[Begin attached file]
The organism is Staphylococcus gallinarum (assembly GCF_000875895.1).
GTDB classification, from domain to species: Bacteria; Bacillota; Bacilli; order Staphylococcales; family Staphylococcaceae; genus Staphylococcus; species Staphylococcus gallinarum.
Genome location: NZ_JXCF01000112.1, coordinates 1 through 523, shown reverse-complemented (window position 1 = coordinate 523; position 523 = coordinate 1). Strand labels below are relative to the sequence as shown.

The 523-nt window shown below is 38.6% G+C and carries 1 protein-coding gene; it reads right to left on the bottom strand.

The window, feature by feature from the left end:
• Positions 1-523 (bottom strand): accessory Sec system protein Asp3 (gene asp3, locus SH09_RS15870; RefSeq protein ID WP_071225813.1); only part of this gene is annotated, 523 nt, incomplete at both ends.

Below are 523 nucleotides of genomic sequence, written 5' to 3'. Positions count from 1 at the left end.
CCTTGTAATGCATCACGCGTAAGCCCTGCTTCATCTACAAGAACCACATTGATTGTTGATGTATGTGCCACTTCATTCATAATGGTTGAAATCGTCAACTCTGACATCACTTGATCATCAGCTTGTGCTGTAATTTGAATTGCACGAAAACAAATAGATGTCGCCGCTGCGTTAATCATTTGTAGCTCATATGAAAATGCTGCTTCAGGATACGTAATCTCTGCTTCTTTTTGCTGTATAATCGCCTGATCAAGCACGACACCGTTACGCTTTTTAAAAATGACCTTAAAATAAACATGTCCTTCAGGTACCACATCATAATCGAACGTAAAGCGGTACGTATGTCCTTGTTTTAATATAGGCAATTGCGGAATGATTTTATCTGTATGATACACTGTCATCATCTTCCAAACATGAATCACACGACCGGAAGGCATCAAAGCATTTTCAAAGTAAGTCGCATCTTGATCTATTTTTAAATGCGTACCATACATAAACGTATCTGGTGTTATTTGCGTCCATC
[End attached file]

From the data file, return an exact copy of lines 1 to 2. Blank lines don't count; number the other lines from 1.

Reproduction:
The organism is Staphylococcus gallinarum (assembly GCF_000875895.1).
GTDB classification, from domain to species: Bacteria; Bacillota; Bacilli; order Staphylococcales; family Staphylococcaceae; genus Staphylococcus; species Staphylococcus gallinarum.